The Sun


Sun in Pisces fire up our emotions and the rays of the Sun are transformed into the arrows of Eros.
The Sun card is still one of the mysteries of the Major Arcane.
In the Tarot deck, only three cards bearing planetary names: The Sun, The Moon and The Star.
I think it is important to understand the role, the function and the symbolism of these cards. There are two distinct aspects: one is the practical and one is the theoretical – philosophical.
Regarding the symbolical aspect, the three cards represent the three principles: active, passive and neuter.
On the practical level, things are a little bit more complicated.
I think the three cards represent three planets.
The Sun should be obviously representing the Sun, The Moon should represent the Moon, and finally, The Star is a symbol of the Northern Star – currently Polaris -, known to stay fixed in our sky and offering guidance for the travellers. However, The Star also represents Uranus, the planet of revelations and awakening, the symbol of progress.

Quite curiously, Eliphas Lévi (Sanctum Regnum) emphasise on the idea that the Sun is the centre of the universe as the source of all higher powers. In the best esoteric tradition, Levi considers the Sun the “sanctuary of spiritual beings” and the most influential driving force in the universe.

Papus (The Tarot Of The Bohemians) speaks about the “awakening of the Spirit”, respectively about the transition from the material world into the divine.

According to S.L. MacGregor Mathers (The Tarot), The Sun signifies “earthly happiness”.

A.E. Waite (The Pictorial Key to the Tarot) follows Papus lead and speaks about the transition of the light from this world to “the light of the world to come”.
According to Waite, the little child symbolises the simplicity of life and the innocence of a restored world; respectively it is an allegory of the retrieved Paradise.

According to Aleister Crowley (The Book of Thoth) “this is one of the simplest of the cards”. It represents the emancipation of the human race. The twins represent the male and female, eternally young, shameless and innocent.

Paul Foster Case (Oracle of the Tarot) says that the card signifies liberation, respectively release from the bondage of the lower planes. In material aspects signifies gain and success. Only if the card is surrounded by ‘evil’ cards in a spread, it may signify vanity, arrogance ostentatious display and prodigality.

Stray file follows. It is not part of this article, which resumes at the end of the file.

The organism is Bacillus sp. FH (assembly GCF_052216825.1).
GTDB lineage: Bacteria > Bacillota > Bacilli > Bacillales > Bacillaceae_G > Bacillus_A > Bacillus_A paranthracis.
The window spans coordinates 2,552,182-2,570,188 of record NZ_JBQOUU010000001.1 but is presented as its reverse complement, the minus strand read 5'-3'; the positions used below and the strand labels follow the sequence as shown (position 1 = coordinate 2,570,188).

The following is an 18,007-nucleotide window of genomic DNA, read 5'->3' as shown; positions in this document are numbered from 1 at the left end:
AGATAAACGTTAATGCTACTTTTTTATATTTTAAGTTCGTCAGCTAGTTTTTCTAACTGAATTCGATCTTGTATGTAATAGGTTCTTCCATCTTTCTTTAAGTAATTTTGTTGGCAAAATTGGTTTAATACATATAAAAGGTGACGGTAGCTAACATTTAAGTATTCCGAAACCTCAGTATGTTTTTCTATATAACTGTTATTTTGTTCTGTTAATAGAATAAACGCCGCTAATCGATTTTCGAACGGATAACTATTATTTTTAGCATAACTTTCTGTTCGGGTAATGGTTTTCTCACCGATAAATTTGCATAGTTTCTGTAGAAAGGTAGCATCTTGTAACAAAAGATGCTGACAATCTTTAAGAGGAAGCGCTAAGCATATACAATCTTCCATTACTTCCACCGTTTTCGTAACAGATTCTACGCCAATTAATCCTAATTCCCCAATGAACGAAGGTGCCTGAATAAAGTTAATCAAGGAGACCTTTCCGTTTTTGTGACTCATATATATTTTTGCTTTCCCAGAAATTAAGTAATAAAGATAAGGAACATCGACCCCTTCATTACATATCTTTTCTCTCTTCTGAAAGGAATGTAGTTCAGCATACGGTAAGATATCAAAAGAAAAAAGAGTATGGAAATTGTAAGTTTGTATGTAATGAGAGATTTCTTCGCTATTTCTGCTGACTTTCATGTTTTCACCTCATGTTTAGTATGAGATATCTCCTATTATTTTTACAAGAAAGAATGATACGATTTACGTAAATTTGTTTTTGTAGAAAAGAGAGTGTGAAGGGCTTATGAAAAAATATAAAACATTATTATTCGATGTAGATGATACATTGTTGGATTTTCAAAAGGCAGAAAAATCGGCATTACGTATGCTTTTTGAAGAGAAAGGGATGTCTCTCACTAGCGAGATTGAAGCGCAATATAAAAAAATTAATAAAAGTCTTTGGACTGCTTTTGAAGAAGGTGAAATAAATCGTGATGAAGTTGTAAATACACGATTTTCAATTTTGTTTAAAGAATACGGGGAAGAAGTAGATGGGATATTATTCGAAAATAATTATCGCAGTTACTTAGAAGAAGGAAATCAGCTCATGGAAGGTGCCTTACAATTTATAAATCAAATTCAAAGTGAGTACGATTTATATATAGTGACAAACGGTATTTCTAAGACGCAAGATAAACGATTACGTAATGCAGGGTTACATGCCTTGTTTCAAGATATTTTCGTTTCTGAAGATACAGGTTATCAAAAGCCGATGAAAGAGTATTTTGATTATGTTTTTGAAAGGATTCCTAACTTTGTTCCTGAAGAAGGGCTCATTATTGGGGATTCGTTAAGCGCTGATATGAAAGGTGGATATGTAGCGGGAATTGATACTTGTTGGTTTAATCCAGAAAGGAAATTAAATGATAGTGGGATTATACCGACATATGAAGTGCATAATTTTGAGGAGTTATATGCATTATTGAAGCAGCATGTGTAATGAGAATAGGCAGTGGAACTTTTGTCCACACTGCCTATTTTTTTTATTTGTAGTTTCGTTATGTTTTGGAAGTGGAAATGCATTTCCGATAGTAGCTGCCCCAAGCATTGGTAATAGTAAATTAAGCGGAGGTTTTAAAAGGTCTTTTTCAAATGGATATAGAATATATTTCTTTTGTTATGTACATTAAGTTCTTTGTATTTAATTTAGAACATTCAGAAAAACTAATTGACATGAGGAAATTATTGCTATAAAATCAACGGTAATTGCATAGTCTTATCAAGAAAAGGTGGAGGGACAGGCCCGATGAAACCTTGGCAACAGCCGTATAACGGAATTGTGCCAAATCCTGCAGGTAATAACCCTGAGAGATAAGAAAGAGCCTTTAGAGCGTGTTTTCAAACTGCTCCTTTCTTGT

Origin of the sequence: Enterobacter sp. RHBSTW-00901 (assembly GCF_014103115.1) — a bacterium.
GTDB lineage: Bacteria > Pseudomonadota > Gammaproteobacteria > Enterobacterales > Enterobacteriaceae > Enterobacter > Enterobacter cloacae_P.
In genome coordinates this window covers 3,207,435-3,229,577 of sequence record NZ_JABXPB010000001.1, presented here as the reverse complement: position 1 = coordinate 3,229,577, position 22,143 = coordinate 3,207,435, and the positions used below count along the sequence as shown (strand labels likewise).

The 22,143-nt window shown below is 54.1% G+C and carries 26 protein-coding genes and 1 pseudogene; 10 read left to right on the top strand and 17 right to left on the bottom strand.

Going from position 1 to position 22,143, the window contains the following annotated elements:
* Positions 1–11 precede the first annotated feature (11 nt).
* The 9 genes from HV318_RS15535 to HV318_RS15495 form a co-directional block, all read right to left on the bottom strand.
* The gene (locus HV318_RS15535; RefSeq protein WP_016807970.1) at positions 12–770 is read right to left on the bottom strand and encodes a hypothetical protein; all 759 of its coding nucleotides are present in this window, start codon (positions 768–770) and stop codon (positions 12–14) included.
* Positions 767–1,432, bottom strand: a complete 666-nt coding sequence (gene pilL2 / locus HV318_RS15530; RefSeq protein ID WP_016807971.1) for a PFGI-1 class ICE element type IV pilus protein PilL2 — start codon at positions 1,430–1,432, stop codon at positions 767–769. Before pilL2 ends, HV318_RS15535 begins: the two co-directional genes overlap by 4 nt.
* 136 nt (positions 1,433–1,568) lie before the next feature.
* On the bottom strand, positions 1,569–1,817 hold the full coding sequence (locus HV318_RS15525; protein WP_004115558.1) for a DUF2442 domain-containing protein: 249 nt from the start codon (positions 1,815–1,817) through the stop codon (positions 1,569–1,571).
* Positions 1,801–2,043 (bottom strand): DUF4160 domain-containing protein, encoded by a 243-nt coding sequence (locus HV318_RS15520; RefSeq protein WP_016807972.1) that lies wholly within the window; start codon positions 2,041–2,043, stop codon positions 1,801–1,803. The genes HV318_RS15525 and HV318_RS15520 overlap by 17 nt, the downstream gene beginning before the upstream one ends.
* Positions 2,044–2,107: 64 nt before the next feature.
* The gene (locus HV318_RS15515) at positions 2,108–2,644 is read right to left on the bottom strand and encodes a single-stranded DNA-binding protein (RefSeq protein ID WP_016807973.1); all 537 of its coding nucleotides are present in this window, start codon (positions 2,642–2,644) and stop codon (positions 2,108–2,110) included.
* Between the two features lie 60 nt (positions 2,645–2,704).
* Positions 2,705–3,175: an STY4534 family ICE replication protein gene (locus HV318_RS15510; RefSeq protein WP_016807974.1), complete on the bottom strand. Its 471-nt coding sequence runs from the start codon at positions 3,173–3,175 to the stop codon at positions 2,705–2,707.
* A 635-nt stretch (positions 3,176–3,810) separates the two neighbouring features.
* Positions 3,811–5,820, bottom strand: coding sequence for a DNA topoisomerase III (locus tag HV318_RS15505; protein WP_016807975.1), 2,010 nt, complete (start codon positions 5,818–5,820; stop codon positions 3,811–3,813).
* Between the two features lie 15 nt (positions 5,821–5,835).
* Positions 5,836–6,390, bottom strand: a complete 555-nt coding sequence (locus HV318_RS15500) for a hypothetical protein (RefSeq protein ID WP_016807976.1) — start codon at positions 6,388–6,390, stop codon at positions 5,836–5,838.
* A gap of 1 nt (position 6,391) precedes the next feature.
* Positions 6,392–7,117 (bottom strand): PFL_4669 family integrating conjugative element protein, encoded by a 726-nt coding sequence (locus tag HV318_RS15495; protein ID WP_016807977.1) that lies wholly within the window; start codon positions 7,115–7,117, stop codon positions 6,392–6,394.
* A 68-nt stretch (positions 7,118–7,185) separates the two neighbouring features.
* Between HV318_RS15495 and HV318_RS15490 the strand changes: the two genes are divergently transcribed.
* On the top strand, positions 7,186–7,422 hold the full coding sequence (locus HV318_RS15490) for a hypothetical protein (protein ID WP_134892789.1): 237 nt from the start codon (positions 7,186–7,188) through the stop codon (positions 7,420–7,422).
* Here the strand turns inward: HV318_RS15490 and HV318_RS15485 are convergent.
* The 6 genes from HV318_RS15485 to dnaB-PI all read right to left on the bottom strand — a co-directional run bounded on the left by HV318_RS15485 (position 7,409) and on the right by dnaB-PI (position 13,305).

Alejandro Jodorowsky (The Way of Tarot) speaks of true friendship and unconditional love. It represents success, eventually the crystallisation of a relationship, the achievement of success, respectively a realisation in any domain of human life.

Exploring the symbolical background of the card, we should observe a departure from the original depictions, The Cary-Yale-Visconti Tarrochi where a female figure was riding on a horse to the Sun, respectively holding the head of the Sun in her hands, to the image from the Papus deck, respectively the Tarot de Marseille, where we have the brothers holding each other, respectively one leading the other, presumably, on the path to enlightenment.
In the Rider-Waite-Smith deck we may notice a return to the early Italian tradition, while Crowley and Lady Frieda Harris have opted for the imaginary of the brothers, but adding the entire Zodiac Wheel around the Sun as a personal touch.

To understand the meaning of the card – and of any card for that matter correctly – first, we should establish its correct position on the Zodiac Wheel.
In my opinion, without getting into all the details and technical considerations of the system, in the case of The Sun card, the Sun is in Detriment (Opposition, 180°) in Pisces.
Sun, a fiery ‘planet’ in Pisces, a watery sign, will make the ‘water’ – our blood and emotions – instantly boil. If there is a card which should be named “Love”, The Sun would be a perfect choice.
The Sun is Pisces is the purest manifestation of unconditional love, respectively of ‘brotherly love’.
“You shall love your neighbour as yourself.” (Leviticus 19:18)
In some particular context, it might also represent platonic love or a secret, undeclared love for someone.
Reversed, the card represents self-pity and egoism, emotional and relational disappointments, respectively existential crises concerning faith and religion, or midlife-crises.

(Excerpt from the book “The Unified Esoteric Tarot – General introduction and Guidebook” by Attila Blága. Full or partial use of this text for commercial or non-commercial distribution by any means whatsoever is strictly prohibited unless expressly authorised by the author.)

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